How To Leave Home

We need to talk. 

The most feared words in the English language or I guess I don’t know shit. Ruth is standing in the kitchen still wearing her Rusty Spoon Apron. She sighs and shakes her head, bends down to untie her shoes. When she stands up, she squares her shoulders, fixes me with her milky eyes. 

Ruth says, start pulling your weight around here or get the hell out. I told your mom I would take care of you but part of taking care is making sure you become more of a man than your deadbeat dad. I can’t take no more of you sitting on your ass, playing that Fortnite and googling on your phone. You need to get a job. 

In reply I manage a weak Yes Ma’am. I know better than to say much more than that right now.

Ruth takes off her Dollar Tree glasses and massages an angry red stripe on the bridge of her nose. Reaching into her apron pocket, she fishes out a packet of BC Headache Powder. She grunts and points at the tap so I get her a glass of water.

 Ruth is my mom’s favorite cousin and when Mom got busted in the meth lab, Ruth took me in. She doesn’t have much besides regrets. Nobody in Big Stone Gap has much. I’m not unlike most kids here; everybody has somebody they love doing bad. Floyd’s parents are dead. Cheryl’s mom is turning tricks at the Super 8 on Galaxy Highway. Daryl’s dad is doing 15 years for killing his mom. 

I tell Ruth that I been thinking of pawning my PS4, getting a job as a line cook, or maybe in a bakery. I hold back some other stuff, the part about me thinking about taking classes at the community college. I don’t rightly know yet how to talk to Ruth about The Plan. People always say they want the best for you but the truth is, if the best is about you leaving them, they don’t really want it. I don’t know how to tell Ruth about things I’ve been learning, the things about the hospitality industry and The Culinary Institute of America. Nobody in Big Stone Gap can see much past The Gap. So, I tell Ruth I’ll pull my weight just not about The Plan, the part about pulling up my roots.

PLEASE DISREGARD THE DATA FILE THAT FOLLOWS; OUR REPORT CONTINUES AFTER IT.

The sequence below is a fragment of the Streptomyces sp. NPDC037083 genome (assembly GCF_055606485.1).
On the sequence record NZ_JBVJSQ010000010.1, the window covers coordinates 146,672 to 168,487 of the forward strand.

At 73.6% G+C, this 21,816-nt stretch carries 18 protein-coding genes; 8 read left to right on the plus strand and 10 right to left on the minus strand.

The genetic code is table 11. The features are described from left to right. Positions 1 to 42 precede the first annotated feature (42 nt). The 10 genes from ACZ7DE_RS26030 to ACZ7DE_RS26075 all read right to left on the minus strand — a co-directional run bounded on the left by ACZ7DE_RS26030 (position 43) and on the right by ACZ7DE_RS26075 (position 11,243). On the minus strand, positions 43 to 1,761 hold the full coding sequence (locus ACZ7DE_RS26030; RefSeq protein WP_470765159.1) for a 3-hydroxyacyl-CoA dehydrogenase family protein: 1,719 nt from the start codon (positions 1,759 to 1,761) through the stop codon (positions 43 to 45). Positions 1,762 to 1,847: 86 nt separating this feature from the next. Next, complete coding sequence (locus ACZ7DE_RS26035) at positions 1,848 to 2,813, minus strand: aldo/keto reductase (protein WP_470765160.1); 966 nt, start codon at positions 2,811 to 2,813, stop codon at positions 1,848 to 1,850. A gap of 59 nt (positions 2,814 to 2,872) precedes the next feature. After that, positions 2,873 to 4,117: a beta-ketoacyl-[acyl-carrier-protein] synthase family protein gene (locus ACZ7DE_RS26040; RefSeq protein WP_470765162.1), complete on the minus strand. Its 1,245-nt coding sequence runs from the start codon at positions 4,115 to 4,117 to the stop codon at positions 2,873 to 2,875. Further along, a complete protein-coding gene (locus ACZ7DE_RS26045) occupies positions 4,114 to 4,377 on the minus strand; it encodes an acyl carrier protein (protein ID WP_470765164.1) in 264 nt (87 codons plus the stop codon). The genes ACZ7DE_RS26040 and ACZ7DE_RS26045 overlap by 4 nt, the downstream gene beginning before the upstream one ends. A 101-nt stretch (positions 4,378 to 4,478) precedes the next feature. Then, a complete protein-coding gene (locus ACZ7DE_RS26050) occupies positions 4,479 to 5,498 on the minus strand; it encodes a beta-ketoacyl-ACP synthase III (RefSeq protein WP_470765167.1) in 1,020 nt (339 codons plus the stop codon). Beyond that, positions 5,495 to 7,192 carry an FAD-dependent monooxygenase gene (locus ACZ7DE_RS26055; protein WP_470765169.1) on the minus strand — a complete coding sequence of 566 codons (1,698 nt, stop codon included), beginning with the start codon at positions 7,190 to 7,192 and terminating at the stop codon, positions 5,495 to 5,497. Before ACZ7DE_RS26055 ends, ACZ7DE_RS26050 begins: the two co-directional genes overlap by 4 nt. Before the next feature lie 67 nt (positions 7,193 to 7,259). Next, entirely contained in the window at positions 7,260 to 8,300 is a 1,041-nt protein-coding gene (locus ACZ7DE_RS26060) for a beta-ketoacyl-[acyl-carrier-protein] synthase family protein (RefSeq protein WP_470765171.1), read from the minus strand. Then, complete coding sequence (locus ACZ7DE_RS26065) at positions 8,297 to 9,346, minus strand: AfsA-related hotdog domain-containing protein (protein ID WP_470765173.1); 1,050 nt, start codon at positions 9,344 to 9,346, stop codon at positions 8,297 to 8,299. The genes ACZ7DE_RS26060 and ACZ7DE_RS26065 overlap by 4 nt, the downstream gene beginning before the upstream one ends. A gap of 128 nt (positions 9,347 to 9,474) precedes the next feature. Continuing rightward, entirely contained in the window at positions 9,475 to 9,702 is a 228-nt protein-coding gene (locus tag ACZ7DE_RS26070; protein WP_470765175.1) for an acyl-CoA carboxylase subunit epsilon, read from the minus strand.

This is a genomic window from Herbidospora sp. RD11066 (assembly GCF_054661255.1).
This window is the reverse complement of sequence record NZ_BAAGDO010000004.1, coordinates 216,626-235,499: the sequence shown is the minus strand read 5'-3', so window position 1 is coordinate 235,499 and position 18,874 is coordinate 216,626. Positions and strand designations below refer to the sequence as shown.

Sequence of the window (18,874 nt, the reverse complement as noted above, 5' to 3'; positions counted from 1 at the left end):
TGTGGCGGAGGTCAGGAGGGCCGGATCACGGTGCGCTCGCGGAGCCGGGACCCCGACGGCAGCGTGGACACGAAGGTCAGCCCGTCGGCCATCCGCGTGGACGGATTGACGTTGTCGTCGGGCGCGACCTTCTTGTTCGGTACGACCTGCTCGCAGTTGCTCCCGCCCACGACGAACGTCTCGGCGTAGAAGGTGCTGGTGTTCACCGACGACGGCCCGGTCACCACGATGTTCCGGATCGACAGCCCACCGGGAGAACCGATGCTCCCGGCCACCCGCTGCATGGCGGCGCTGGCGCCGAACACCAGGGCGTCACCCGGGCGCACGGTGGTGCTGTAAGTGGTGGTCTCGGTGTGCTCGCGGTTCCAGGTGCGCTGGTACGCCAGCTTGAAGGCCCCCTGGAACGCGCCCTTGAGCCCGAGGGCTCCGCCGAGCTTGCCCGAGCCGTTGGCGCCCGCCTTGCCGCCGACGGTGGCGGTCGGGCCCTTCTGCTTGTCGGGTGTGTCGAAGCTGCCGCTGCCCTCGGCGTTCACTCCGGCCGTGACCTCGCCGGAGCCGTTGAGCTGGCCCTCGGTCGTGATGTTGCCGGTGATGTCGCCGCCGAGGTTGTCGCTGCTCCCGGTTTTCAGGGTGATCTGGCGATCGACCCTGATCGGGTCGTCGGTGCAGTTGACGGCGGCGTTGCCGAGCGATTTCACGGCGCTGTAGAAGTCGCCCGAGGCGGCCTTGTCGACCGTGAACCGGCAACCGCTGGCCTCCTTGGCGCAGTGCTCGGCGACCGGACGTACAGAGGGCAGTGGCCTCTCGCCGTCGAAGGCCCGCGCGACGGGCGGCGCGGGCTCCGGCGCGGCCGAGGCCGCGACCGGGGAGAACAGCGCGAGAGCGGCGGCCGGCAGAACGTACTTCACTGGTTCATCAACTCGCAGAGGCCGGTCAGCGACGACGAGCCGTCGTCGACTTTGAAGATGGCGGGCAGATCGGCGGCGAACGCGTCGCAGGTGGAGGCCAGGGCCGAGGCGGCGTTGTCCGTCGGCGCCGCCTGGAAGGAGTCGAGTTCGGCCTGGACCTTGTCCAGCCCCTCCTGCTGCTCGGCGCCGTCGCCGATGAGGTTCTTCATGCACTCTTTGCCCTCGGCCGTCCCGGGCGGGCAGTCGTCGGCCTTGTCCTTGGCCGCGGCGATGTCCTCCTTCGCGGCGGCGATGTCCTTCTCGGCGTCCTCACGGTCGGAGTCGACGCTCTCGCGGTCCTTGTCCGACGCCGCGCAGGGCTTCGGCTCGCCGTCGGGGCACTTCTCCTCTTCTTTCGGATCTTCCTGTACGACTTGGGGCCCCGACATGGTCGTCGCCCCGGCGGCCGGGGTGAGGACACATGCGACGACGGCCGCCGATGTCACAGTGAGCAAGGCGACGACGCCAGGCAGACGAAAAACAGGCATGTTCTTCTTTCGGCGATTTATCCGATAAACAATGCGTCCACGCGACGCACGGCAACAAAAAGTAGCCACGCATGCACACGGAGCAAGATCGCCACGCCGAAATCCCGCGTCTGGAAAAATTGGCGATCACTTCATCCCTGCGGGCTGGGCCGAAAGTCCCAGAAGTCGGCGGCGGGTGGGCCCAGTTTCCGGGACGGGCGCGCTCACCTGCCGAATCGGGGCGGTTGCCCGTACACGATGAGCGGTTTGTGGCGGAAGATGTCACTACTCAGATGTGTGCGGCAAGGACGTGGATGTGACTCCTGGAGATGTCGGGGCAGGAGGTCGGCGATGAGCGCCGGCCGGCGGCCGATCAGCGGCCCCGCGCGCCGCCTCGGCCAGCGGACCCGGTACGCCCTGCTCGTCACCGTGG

Ruth didn’t expect none of this anyway. She opens her mouth and closes it. And then does it again, like a fish you just hauled out of the water and thrown in the boat. She makes that old fish mouth a few more times before she wipes her glasses on her filthy apron and manages to reply.

 Well. Cal, I’m glad to hear it, she says to me.

I ask her, You hungry? I know these words mean more to her than “I love you”. Ruth has been slinging hash and mopping up spills at the Rusty Spoon for 30 years. No one ever asks a waitress what she needs. Ruth sits heavily in the kitchen chair, places her red raw hands on the cracked vinyl tablecloth.

What you got, she asks me, smiling wearily.

I say, you just sit back and be prepared to be amazed. I been watching Gordon Ramsay on YouTube, I tell her. Ruthie, it turns out we been making scrambled eggs the wrong way; you got to cook them low and slow, I say.

Ruth’s tired smile grows a little wider. 

I ain’t got nowhere to be, she says.

A version of this story was first published in Flash Fiction Magazine in June 2021.

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